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The Future is Coming

Posted in eBook, Science, Scifi with tags , , , , on February 27, 2015 by oneoveralpha

As a science fiction writer, I’ve spent a lot of time thinking about how technology will change the way we live. I came up with these ten short essays about science fictional elements that will – almost certainly – one day become science fact as a way for people to start coming to terms with them. Since I’ve spent time thinking about clones and AIs, I feel I’ll be okay when they do finally show up whereas most people will probably freak out. The point of these essays is to get people to start thinking about the future because, no matter what we do, the future is coming.

Here’s one of the essays, which was first published as a blog post.

“Cloning Humans”

Someday – almost certainly sooner than anyone suspects – a human will be cloned. There will be protests, boycotts, marches, condemnations, congressional hearings, etc., all for this one minor event. I say minor event, and here is why.

The short term issues

The biggest problem human clones will face comes from people watching too many bad science fiction movies. In those movies, 99.9% of what they show of cloning is utter crap. In reality, clones will not be mindless automatons who will blindly follow the orders of some megalomaniac out for galactic domination. Nor will you run the risk of walking into an alley where someone will jump you, and ten minutes later a clone will walk out of the alley to steal your identity. And clones will not “remember” the lives of their donors and do … whatever. A clone will just be another human. That’s it. If they can escape the mental scaring caused by “parents” or guardians bent on making them into exact duplicates of the people who donated some DNA, they will be no more screwed up than the rest of us.

Cloning will – especially at first – be extremely expensive. That combined with the fact that we already have over seven billion humans made the old fashion way begs the question, what need is there to create clones? Seriously, what will be the point? Yes, grieving families will want to replace loved ones, and companies will take their money to give them a clone who will have the same DNA as the person they lost. But the clone – because they will have lived a different life – will not be the same person. And yes, some historical figures will be cloned as well as the best and brightest of various fields, but when the Einstein clone takes up poetry instead of physics, what will be the point of continuing?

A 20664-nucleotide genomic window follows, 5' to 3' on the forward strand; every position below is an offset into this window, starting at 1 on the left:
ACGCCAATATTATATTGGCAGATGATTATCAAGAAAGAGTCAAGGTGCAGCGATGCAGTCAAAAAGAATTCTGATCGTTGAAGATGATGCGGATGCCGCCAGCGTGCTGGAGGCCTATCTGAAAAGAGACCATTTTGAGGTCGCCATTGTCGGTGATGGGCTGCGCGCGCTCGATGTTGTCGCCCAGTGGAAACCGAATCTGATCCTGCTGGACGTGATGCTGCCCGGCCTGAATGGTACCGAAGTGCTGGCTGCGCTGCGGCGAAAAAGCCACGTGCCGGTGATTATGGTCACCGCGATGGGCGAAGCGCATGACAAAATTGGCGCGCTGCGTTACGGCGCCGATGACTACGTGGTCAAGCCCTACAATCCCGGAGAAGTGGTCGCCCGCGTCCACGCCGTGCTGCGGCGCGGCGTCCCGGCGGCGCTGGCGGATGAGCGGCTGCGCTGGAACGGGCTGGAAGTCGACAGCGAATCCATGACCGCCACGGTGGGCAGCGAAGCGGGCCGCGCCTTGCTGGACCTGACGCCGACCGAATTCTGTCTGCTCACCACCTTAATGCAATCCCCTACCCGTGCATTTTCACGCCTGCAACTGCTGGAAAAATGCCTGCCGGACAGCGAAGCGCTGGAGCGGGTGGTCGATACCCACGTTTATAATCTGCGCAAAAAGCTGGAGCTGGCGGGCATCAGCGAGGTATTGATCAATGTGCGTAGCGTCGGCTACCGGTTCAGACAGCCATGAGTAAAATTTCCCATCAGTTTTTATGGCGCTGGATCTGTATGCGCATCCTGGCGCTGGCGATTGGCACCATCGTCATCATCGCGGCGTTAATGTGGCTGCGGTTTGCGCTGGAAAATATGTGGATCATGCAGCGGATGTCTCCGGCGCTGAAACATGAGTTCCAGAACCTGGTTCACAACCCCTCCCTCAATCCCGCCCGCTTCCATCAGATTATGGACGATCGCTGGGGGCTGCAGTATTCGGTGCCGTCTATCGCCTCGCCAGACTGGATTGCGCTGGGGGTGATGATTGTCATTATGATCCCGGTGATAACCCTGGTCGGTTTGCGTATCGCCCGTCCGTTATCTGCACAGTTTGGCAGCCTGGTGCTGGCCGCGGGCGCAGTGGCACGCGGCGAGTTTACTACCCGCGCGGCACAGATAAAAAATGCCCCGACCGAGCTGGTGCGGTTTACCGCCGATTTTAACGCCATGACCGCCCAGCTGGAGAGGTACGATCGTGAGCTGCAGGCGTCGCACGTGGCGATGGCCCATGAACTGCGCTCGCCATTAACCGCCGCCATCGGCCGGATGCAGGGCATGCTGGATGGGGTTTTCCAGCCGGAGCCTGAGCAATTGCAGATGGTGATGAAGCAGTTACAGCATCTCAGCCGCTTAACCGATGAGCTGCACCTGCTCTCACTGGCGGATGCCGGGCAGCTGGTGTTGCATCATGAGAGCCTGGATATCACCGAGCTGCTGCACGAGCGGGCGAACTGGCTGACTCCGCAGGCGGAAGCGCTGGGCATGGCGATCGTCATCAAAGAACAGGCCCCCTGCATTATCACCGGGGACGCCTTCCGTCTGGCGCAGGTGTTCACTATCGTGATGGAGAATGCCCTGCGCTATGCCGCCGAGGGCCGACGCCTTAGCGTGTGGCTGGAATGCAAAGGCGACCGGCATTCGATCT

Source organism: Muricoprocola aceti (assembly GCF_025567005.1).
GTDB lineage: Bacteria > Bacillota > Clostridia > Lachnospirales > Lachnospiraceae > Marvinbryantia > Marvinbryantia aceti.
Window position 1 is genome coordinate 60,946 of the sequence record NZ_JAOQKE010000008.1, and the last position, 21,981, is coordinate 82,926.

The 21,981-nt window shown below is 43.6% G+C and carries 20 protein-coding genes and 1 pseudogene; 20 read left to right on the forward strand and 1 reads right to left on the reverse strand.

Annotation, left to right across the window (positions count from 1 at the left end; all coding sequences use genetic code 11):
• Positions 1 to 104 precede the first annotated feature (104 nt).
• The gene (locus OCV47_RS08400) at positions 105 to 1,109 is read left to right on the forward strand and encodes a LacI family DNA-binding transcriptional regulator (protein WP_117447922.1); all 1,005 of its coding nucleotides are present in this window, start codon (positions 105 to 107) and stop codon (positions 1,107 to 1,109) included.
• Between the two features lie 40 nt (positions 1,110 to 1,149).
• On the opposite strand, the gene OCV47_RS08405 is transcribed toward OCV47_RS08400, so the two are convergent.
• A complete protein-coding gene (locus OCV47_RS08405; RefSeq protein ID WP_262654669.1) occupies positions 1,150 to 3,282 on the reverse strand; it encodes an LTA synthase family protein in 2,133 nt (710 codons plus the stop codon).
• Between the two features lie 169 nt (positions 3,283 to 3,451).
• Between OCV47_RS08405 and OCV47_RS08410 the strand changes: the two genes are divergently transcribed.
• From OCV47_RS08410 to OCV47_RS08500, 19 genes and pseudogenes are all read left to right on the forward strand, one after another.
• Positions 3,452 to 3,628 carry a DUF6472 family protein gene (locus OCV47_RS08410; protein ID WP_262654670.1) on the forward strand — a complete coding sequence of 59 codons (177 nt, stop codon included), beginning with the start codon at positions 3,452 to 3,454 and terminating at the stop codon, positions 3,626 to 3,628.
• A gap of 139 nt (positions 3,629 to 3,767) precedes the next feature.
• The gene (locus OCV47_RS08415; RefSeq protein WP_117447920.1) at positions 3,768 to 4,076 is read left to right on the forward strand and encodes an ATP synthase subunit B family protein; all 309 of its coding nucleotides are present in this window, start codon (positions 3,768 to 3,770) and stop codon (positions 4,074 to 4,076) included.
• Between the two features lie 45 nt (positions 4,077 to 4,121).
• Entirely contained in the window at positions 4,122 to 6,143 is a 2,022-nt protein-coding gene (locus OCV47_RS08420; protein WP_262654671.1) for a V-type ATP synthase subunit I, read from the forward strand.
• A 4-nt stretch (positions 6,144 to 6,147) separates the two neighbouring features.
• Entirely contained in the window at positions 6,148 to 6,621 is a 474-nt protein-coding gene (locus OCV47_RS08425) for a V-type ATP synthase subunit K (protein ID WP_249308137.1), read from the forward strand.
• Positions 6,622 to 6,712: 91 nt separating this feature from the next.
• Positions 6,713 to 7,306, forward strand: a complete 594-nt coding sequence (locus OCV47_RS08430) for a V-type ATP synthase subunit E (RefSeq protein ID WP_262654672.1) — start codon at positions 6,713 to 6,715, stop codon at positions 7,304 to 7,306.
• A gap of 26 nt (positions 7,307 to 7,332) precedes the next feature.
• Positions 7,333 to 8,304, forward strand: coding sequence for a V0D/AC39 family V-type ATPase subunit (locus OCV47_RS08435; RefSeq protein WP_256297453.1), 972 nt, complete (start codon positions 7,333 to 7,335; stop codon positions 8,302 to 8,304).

There will be clones, but they will make up a miniscule fraction of the population. But a ton of legal and ethical questions will surround them. Will the donor of the DNA have all the rights and responsibilities of a parent? What recompense will people have if they are cloned against their wishes? Will the donor be able to abort the clone, and if so, how far into the cloning process will they be able to do that? If the donor is Canadian but the cloning is done in the United States, will the clone be Canadian, American, or have dual citizenship? Will a clone be able to become President? It’s probably a safe bet that few – if any – of these questions will be answered by the time human clones walk among us.

The long term issues

Above, I said that the fictional instaclones that are ready in a few minutes or hours you often see in movies is utter crap. In the short term, that is entirely true. The technology to rapidly copy a person may be possible, but probably not for several decades at best. As such, the day may come where you could walk into an alley and ten minutes later a clone walks out to steal your identity. That could happen, but since cloning won’t be the only technology to advance, I’d think it would be far easier for the bad guys to steal your identity by hacking into your computer implants and turning you into a puppet. That will be easier then going through the process of taking a genetic sample, growing the instaclone, and then somehow giving it enough of your memories for it to pass as you.

About the only possible reason I can think of for large scale clone production, will be for people to download themselves into younger bodies. There are two ways I can see this happening. The first is a brain transplant. Now, if the clone has to grow up so the brain will fit, that will only work if the clone can be grown without a brain. But if you could make brainless, instaclones, then that may be a viable option. The second way is some sort of electronic transfer. You make a digital copy of yourself, then install it in a clone with an undeveloped brain. Of course, if you can upload your consciousness into some electronic format, then why not keep it as that in either a virtual world or by downloading it into a mechanical body? As I said, cloning won’t be the only technology that advances.

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Basically, at some point in the not too distant future, a human will be cloned. A great deal of time will be spent demonizing that fact, but in the long run human cloning will almost certainly just be a fad.

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If you’re curious, you can find “The Future is Coming” on Kindle.